Modern inkjet printers even have some light versions of Cyan and Magenta, others have lighter versions of black, so these dots and transitions are more subtle in light colors.
Let me spam you with some examples I made. The page is in Spanish but just look at the images. Here it is how a perfect CMYK ink would transition. And here is an example of how black is introduced little by little when color gets darker.
C = Cyan
M = Magenta
Y = Yellow
K = Black
B was not used as an abbreviation because it could be confused with "blue" from
RGB, or "blue/yellow" from
In addition to being an excessive amount of ink.....
100C/100M/100Y will yield a dark brown, not black.
I have added this answer, although it covers what has already been said by others here, to give you a visual aid to understanding the issues.
Green doesn't need to have black or magenta in it. These have been added to darken the green.
100% CMY does not make black. It makes a dark brownish/muddy grey because as Rafael explained, the inks don't absorb all the light. Add to this the fact that CMYK inks are actually semi-transparent anyway, and you see the problem. To get a darker black you need to add black into the colour. Black ink alone does not make a dark black either. To get a "rich black" you also need to add CMY inks.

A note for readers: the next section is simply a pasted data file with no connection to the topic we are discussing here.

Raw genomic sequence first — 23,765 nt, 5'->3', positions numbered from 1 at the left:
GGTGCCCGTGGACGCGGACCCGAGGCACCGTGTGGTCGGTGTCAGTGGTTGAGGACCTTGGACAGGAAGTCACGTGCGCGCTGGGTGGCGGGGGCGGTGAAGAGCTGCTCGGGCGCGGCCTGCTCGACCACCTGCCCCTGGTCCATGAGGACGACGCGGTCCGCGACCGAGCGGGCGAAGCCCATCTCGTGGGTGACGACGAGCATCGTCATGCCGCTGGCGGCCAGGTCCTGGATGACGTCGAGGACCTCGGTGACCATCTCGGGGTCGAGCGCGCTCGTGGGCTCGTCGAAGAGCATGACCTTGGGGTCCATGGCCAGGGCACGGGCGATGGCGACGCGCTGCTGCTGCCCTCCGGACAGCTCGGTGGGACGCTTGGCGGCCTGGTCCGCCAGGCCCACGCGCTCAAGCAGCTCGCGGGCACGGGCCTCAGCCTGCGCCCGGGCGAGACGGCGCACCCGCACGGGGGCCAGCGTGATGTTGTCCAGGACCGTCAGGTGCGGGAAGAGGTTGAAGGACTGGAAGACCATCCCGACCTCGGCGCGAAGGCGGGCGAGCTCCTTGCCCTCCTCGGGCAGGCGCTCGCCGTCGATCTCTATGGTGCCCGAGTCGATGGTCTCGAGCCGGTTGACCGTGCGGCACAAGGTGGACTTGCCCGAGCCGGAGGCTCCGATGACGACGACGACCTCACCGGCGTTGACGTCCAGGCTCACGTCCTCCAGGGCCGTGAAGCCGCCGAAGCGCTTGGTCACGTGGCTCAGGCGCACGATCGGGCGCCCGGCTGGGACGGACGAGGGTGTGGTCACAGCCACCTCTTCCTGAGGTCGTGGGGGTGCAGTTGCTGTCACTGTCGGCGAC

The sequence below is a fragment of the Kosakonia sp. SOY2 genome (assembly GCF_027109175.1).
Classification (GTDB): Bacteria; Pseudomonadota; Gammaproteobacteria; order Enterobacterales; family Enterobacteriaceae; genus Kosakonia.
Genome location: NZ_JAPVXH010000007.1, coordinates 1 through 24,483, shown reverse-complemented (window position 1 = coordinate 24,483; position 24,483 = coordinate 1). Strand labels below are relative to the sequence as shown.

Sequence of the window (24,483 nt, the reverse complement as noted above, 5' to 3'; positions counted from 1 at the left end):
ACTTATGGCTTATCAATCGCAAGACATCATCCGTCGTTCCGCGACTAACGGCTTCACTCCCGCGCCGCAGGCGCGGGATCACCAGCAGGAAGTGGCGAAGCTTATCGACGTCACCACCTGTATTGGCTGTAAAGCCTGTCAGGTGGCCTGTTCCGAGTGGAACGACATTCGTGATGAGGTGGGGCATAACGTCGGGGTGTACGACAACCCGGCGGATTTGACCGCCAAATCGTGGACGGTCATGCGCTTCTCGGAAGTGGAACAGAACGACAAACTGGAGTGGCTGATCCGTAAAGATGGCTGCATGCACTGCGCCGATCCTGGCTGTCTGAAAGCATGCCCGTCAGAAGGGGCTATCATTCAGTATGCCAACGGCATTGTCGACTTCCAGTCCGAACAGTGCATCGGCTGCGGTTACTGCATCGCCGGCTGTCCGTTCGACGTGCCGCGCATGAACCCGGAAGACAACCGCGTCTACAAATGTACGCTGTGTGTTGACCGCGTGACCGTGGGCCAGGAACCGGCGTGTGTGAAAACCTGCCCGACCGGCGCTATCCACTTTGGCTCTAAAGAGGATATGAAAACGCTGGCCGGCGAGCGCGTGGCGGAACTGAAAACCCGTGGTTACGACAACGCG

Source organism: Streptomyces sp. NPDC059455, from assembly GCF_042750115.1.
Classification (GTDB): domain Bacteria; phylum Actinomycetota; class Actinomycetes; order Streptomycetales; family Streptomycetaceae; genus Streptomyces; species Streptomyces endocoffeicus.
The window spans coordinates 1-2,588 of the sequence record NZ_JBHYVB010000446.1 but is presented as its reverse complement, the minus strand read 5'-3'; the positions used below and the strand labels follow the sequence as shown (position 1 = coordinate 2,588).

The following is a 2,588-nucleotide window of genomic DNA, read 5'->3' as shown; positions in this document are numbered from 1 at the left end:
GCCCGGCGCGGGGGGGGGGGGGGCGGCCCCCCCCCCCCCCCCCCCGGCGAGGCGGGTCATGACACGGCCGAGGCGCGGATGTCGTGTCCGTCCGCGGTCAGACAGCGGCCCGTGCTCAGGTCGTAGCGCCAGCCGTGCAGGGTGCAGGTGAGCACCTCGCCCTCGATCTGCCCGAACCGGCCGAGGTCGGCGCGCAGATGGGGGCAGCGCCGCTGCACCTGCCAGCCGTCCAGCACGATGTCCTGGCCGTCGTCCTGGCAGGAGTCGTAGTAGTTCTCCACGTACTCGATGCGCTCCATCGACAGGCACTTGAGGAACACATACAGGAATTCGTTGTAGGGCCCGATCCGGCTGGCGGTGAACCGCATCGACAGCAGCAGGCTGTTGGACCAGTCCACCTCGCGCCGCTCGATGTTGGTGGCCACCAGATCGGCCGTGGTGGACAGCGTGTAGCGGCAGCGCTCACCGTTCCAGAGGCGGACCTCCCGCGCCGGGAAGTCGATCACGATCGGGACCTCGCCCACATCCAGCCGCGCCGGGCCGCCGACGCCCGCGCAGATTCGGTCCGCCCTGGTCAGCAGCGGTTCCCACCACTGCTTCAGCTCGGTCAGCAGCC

The examples below show your green in the middle of the top row. To the left is the same green without the black, and to the right the same green without the magenta and black. The bottom row left shows 100% CMY compared to a rich black in the middle, and to the right black only without any CMY inks.
Adding to the answers by others using (printing) industry terms:
While it's true that C, M, & Y can be used in varying proportions to simulate full colour in a printed image, there's a limit to the amount of ink that can be put on a page.
100% Cyan, 100% Magenta, 100% Yellow (solids) ink coverage won't dry.
That's three layers of ink on top of one another.
TAC (Total Area Coverage)
From Colour Quality Consultancy
Typical TAC values for coated stock are: sheetfed offset 300-340%; heatset web offset including SWOP (US Specifications for Web Offset Publications) 300%. uncoated stock is usually considerably less. Uncoated newsprint on non-heatset web 240-260%.